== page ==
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The longest-standing private filling station

This petrol station had only one owner in the last 77 years

22/07/2013 06:59 |  Comments: 

Editor-in-chief

The guy behind the idea of the English-language Totalcar site, the totalcarmagazine.com, also serving as an editor at the Hungarian totalcar.hu , our mother site. Serial collector of sorry old things that have internal combustion engines in them, as a newfound religion, Zsolt is keeping a family under the terror of rust. Being in the business for the best part of the last 19 years, he landed at Totalcar after serving at a huge round of printed automotive magazines. Has a wife, two small(ish) children and a pet rabbit.

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It wasn’t too easy to be a private entrepreneur in the 50’s and 60’s in Hungary, especially if you had some business making real money. But there were some incredible exceptions.

You leave Budapest on the old national route no. 7, having been renamed to no. 70 some time ago. You throw back a gear with the stick, battle the steep incline, turn right and there, you have reached the plateau. From then on you leave the shiny new Shell station to the right, and just before you'd drive into the sleeping town of Diósd you'll see a low-built service building to your right again, with an old-fashioned petrol station at its first corner.

Before the M7 motorway was built in the early 70's, long queues lined up here. Anybody heading to the popular holiday area of Lake Balaton, some 100 kms from this spot, filled up at these pumps. In those times an ÁFOR sign (the name of the national oil company) used to hang on the façade of the building. This station, however, had never been officially owned by the state. In those years even the mighty heads of the government did not know that the ownership papers to this small station had only one name on them all the while: that of Tasziló Landthaller.

Anybody buying petrol here today might run into an old man at the cashier's desk. He is Mr. Landthaller whose name appears in the ownership papers and it was his father who founded the station in 1936 on this very spot. It was that year that the government laid the foundations of the new no. 7 speedway to Lake Balaton (albeit, still only with one lane to and one back). That road unfortunately cut the property of the Landthaller family in half and there was no way for them to stop the workers. So the elder Landthaller decided to make the best of the situation and he planted a 5000-litre petrol tank in the ground that he connected with a state-of-the-art Rocco pump.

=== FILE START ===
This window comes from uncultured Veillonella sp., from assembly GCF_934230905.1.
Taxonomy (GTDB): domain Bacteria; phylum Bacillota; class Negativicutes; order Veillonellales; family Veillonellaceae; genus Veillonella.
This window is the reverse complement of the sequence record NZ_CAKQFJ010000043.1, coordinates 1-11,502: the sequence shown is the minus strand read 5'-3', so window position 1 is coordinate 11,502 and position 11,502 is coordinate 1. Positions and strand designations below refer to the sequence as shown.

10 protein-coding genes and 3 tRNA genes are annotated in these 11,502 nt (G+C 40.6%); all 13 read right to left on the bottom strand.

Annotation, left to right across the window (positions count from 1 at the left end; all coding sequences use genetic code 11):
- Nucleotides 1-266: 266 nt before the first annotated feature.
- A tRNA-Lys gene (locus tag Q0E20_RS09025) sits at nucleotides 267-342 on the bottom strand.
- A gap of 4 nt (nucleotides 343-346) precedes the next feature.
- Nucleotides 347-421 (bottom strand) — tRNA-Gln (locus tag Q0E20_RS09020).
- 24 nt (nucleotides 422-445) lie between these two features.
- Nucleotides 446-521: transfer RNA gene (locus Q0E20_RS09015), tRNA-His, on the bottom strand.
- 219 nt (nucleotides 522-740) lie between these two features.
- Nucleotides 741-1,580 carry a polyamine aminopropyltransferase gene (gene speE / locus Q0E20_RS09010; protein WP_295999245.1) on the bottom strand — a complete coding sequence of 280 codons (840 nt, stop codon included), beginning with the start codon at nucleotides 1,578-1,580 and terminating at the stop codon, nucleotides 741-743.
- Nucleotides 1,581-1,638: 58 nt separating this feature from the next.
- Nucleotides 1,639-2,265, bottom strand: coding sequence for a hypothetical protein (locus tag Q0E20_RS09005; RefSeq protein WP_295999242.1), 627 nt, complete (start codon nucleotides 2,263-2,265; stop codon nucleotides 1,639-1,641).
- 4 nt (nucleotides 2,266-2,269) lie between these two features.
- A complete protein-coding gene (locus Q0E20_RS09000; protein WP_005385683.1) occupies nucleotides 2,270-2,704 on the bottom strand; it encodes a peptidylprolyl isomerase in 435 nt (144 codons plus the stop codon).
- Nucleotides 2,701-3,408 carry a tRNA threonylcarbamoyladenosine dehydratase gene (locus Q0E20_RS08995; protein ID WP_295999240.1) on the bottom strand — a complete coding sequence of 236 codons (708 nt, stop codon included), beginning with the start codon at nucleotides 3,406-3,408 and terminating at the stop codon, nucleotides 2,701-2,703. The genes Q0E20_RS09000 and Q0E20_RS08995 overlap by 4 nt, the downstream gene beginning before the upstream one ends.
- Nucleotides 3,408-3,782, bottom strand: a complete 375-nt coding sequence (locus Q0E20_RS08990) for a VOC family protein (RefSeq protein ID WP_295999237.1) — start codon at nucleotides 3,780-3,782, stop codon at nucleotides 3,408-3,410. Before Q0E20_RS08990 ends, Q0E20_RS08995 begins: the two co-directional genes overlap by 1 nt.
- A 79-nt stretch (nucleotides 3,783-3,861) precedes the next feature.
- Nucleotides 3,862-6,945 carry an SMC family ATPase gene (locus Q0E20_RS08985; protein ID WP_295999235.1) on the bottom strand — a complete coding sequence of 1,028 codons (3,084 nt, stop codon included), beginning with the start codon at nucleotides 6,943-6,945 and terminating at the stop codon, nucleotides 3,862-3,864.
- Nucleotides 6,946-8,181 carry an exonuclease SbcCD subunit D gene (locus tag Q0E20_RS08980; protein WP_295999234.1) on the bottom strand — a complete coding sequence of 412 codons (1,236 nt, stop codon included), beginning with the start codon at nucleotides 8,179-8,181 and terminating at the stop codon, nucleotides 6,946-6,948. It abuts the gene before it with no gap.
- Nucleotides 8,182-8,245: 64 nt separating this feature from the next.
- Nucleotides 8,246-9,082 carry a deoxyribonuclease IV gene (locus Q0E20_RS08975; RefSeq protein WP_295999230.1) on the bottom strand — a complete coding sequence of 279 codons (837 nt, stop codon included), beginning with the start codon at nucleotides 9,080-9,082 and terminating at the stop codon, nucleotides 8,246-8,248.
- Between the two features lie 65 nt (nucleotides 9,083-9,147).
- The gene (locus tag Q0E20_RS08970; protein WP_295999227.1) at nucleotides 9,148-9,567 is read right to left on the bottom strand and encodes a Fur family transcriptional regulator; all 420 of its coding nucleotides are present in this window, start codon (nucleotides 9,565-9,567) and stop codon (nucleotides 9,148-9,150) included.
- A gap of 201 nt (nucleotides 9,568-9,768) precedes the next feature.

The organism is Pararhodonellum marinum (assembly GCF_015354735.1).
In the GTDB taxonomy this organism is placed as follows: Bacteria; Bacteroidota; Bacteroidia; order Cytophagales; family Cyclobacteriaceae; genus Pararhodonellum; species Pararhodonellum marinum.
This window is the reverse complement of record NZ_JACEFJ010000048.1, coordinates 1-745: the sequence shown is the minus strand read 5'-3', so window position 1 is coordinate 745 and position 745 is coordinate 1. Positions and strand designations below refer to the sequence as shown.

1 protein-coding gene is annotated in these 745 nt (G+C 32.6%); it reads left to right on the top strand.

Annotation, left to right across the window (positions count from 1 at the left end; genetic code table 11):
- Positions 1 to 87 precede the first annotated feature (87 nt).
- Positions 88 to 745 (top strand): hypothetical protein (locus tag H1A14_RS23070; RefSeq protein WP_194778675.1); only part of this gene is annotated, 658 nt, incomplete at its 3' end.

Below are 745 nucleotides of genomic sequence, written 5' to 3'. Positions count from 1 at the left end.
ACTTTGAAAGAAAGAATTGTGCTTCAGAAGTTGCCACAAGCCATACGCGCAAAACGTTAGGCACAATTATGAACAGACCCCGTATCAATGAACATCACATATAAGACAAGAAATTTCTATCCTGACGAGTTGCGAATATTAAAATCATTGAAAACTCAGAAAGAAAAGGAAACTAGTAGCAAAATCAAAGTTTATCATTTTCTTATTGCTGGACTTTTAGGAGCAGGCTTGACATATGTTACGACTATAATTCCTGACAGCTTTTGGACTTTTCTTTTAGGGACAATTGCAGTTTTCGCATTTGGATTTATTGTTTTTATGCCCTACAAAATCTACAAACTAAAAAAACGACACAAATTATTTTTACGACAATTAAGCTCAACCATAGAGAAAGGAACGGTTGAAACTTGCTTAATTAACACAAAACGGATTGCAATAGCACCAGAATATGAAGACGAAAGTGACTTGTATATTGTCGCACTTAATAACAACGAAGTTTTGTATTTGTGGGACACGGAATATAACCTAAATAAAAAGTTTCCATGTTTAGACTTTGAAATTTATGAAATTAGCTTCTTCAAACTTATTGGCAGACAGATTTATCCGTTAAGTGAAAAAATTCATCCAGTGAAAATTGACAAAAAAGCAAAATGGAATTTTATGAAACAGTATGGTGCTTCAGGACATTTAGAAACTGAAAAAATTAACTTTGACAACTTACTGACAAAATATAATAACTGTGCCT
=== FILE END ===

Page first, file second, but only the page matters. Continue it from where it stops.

There were hardly any petrol stations along the new road. The nearest one was located in Székesfehérvár, a good 50 kms away and the next one was already at Lake Balaton, in Siófok. By the beginning of the 40's there were only six stations erected by the road, so business was running fine. The first group of the buildings standing on the site today were raised by 1938, four years later the second part was finished, too. A two-room apartment, a post for the gendarme, a first-aid room, a welder's shop and a car wash all became part of the complex. Today's Taszi Sr. was Taszi Jr. at that time, already thirteen years old and helping out his father with the work going around the station. But the boring success story took a downward turn in 1944.

At the end of that year the war front had reached the outskirts of the capital and both the car wash and the kitchen of the station got hit by bombs. There was no harm done to human lives, but when the news started spreading that all private businesses were to be taken over by the Communists in 1945, Tasziló Landthaller Sr. committed suicide. His son was only sixteen at the time. But you bet his son was ready to take over the operations.

They had a Studebaker truck that was dismantled completely earlier to prevent it from being enrolled into army service during the war. He quickly put that one together using it with Hungarian-Soviet licence papers. To fend off the state taking control of the petrol station, he loaned its usage to the Chinese government on paper – the price of this was the six-cylinder Fiat 1500 he got from his father in 1941. According to the agreement between the Four Powers the area now was under Chinese authority, so the Hungarian government could not claim any rights to it. Although the local council issued a decree in March, 1945 to have the station's rights taken from Mr. Landthaller, they couldn't put the decree into force, due to the owner's untimely death a month earlier. The Communists had no chance against witty guys like the Landthallers.

The Chinese protection lasted fine until 1949. In those comparatively languid years business started rolling again. There had been other tricks up the pump owners' sleeves too. When Landthaller Sr. first heard about the Russians moving in, he took off the wheels of all the private and company cars they had and hid them in a 15-metre-deep well located under the lathe in the workshop.